I have sent emails to all the board members, the town attorney's office and the supervisor.  The emails contained my opinion of the proposal as well as a number of questions about the interpretation of the proposed code.  Only two council offices acknowledged receipt of the emails. None provided answers to questions or a justification with data about the supposed complaints.
I visited Mr. Cuthbertson's office twice and emailed to ask for a meeting so that he could explain why this is so important that it needs to be addressed in town code.  I have not gotten a response for that request.  I have had email correspondence with someone from his staff.
I have not gotten a response to my questions  (See forwarded email sent under separate cover)
Specifically, I asked the following:
- How many complaints has the town received that are specific to short term rentals?  
- How many unique properties do the complaints comprise?
- How many of those would not be covered under town code violations (or other state, county laws)
(My FOIL request for information about all code complaints indicated that there are about 4000 total complaints each year.)
- What would be the status of Warmshowers use under this proposal?
- What would the status be for house swapping with no money exchanged?
No Supporting Evidence has been provided
It is very troubling to me that the council wants to pass new legislation that severely limits people's rights but has not shown one piece of evidence that this is at all necessary or that it would have any effect on the ostensible reason for the legislation.  
Aren't all complaints already covered under existing laws?
I've been having a hard time understanding why new legislation is needed since any complaint I can think of is covered by existing NY State and Suffolk County laws as well as the Town of Huntington code (noise, parking, etc)  
If there are behaviors that are problematic why would the town single out such a minuscule population? (I think only 70 properties are listed on airbnb)  
The town is already defending a lawsuit regarding its rental permitting requirements.  If this new anti-airbnb regulation gets passed I am certain there will be another lawsuit.  Spending taxpayer money to defend another lawsuit for a poorly defined regulation that doesn't seem to address an important issue seems like a really bad idea to me.  
The public safety office which handles town complaints doesn't have a category for "short term rental" complaints. Of the roughly 4000 complaints last year and the 2000 complaints at the end of June 2017 they could not say how many were related to "short term rentals"  Mr Cuthbertson's office claimed that they receive anonymous complaints about short term rentals but when pressed on specifics I got no substantive response.  .They did not indicate to me how many they received and how many unique properties were involved.  All the answers I got regarding the need for the regulation and the complaints were vague and non-specific.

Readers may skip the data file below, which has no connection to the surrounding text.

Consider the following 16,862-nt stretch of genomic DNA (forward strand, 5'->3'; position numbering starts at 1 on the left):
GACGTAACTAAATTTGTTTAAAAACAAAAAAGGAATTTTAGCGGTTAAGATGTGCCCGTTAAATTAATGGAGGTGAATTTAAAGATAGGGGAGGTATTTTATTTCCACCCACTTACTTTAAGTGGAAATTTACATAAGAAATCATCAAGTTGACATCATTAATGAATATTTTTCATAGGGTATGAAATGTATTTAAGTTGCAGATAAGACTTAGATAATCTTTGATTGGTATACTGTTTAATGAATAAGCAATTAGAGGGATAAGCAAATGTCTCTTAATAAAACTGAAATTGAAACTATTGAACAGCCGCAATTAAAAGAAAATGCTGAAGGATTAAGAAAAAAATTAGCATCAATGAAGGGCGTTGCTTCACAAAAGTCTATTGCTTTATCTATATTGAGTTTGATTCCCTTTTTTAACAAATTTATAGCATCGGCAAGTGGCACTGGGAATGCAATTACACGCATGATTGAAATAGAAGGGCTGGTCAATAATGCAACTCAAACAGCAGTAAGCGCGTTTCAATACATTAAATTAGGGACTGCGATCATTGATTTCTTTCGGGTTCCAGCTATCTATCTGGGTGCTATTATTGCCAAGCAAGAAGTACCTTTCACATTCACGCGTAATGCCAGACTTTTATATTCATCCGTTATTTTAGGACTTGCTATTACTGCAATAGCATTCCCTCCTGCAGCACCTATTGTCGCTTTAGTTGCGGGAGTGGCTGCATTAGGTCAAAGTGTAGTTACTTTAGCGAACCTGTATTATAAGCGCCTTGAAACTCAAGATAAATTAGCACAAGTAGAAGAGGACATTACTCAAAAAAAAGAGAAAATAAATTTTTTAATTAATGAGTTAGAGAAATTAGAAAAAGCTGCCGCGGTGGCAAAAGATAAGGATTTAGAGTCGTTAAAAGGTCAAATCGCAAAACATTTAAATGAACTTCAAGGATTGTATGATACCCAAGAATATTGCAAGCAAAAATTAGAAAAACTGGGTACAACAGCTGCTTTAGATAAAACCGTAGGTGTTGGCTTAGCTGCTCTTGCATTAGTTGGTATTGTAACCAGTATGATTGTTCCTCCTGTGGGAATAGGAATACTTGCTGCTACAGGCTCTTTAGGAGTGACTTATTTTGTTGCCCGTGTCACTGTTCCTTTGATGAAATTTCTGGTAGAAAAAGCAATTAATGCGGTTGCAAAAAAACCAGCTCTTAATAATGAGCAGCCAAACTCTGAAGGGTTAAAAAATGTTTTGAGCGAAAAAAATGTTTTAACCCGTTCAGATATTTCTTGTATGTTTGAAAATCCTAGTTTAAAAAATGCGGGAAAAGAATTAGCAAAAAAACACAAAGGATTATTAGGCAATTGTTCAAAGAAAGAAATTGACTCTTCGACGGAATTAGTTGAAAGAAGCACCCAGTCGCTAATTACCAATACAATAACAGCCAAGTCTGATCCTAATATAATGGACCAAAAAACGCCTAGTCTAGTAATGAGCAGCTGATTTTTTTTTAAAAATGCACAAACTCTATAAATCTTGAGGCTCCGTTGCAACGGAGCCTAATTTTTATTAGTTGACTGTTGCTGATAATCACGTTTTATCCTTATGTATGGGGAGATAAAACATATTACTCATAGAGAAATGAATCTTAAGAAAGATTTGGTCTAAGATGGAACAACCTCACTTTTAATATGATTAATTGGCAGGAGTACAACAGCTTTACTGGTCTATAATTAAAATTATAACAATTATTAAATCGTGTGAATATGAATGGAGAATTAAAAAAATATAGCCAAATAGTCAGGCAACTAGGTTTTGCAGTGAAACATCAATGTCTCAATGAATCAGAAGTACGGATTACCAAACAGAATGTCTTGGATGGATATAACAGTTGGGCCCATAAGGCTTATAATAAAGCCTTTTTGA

I've been told that there are 70 airbnb properties listed in Huntington (numbers from airbnb).  If we assume half of them had complaints (An outrageously high number given the overwhelming turnout at the hearings in support of allowing people to continue with airbnb) that would be 35 complaints.  That would mean that less than one percent of all complaints to the town have to do with airbnb.  It strikes me as a waste of time, money and energy working on legislation that is statistically unimportant.  It's also clear from the turnout at the public meetings that the overwhelming public opinion is against this regulation.  
The big question
So why, oh why, is the council dead set on more regulation?  It makes no sense.
Perhaps your staff can find out more information and get an audience with a council member to get answers.  My attempts have been unsuccessful.




Email from Tim Jurik to Councilman Mark Cuthbertson's office:


---------- Forwarded message ----------
From: Tim Jurik <>
Date: Thu, Jul 6, 2017 at 12:21 PM
Subject: Airbnb legislation next step(s)? Request for time with councilman/other council members
To: Stephen Jimenez <>


Hi Stephen,
Can you let me know what the next step is for the proposed airbnb legislation?  
Is there another hearing?  
Have there been changes since the last proposal you sent me?
I'd like to get an appointment with Councilman Cuthbertson and/or any other council members and discuss why they feel it is so important to have more restrictions on town residents.
I'd like to discuss the underlying basis for the proposed law and get a firm answer why the existing town code does not cover the intent.  
I still have not gotten real answers for the following questions:
- How many complaints has the town received that are specific to short term rentals?  
- How many unique properties do they complaints comprise?
- How many of those would not be covered under town code violations (or other state, county laws)
(My FOIL request for information about all code complaints indicated that there are about 4000 total complaints each year.)
- What would be the status of Warmshowers use under this proposal?
- What would the status be for house swapping with no money exchanged?
I had a few more but those are a good starting point.  
To reiterate - I find it very hard to believe that it is worth passing new legislation that will guarantee a lawsuit against the town given my understanding that the relative scope of the problem is so limited and there are already town codes that address most if not all of the complaints.  (Complaints that I have yet to see proof of)
Feel free to call me to set up an appointment.